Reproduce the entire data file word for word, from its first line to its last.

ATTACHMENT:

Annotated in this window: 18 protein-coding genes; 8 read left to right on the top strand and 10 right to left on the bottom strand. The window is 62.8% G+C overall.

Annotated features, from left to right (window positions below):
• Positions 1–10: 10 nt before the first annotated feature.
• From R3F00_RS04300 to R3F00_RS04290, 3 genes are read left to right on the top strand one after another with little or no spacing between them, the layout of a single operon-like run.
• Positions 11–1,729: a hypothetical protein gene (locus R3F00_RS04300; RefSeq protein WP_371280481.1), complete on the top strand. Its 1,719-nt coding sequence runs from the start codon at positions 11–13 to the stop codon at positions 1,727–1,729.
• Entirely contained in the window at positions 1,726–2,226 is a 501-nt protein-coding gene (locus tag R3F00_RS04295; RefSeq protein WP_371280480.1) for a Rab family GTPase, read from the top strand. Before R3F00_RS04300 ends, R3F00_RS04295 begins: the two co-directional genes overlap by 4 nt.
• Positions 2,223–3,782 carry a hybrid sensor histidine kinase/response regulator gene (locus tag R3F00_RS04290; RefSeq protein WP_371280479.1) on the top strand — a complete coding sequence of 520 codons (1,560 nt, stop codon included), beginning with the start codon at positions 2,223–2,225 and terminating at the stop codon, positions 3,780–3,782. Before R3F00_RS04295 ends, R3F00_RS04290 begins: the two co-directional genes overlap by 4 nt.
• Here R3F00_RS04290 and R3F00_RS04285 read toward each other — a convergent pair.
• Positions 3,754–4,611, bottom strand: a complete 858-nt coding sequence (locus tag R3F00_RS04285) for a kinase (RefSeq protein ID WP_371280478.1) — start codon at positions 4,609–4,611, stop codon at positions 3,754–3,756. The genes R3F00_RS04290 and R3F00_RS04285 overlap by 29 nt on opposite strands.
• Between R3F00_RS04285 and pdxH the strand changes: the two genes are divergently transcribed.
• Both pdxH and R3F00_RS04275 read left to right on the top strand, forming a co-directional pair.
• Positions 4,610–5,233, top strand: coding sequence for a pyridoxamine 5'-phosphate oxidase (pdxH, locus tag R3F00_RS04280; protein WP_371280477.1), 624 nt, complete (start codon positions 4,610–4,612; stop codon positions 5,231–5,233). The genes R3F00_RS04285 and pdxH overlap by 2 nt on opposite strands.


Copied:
Annotated in this window: 18 protein-coding genes; 8 read left to right on the top strand and 10 right to left on the bottom strand. The window is 62.8% G+C overall.

Annotated features, from left to right (window positions below):
• Positions 1–10: 10 nt before the first annotated feature.
• From R3F00_RS04300 to R3F00_RS04290, 3 genes are read left to right on the top strand one after another with little or no spacing between them, the layout of a single operon-like run.
• Positions 11–1,729: a hypothetical protein gene (locus R3F00_RS04300; RefSeq protein WP_371280481.1), complete on the top strand. Its 1,719-nt coding sequence runs from the start codon at positions 11–13 to the stop codon at positions 1,727–1,729.
• Entirely contained in the window at positions 1,726–2,226 is a 501-nt protein-coding gene (locus tag R3F00_RS04295; RefSeq protein WP_371280480.1) for a Rab family GTPase, read from the top strand. Before R3F00_RS04300 ends, R3F00_RS04295 begins: the two co-directional genes overlap by 4 nt.
• Positions 2,223–3,782 carry a hybrid sensor histidine kinase/response regulator gene (locus tag R3F00_RS04290; RefSeq protein WP_371280479.1) on the top strand — a complete coding sequence of 520 codons (1,560 nt, stop codon included), beginning with the start codon at positions 2,223–2,225 and terminating at the stop codon, positions 3,780–3,782. Before R3F00_RS04295 ends, R3F00_RS04290 begins: the two co-directional genes overlap by 4 nt.
• Here R3F00_RS04290 and R3F00_RS04285 read toward each other — a convergent pair.
• Positions 3,754–4,611, bottom strand: a complete 858-nt coding sequence (locus tag R3F00_RS04285) for a kinase (RefSeq protein ID WP_371280478.1) — start codon at positions 4,609–4,611, stop codon at positions 3,754–3,756. The genes R3F00_RS04290 and R3F00_RS04285 overlap by 29 nt on opposite strands.
• Between R3F00_RS04285 and pdxH the strand changes: the two genes are divergently transcribed.
• Both pdxH and R3F00_RS04275 read left to right on the top strand, forming a co-directional pair.
• Positions 4,610–5,233, top strand: coding sequence for a pyridoxamine 5'-phosphate oxidase (pdxH, locus tag R3F00_RS04280; protein WP_371280477.1), 624 nt, complete (start codon positions 4,610–4,612; stop codon positions 5,231–5,233). The genes R3F00_RS04285 and pdxH overlap by 2 nt on opposite strands.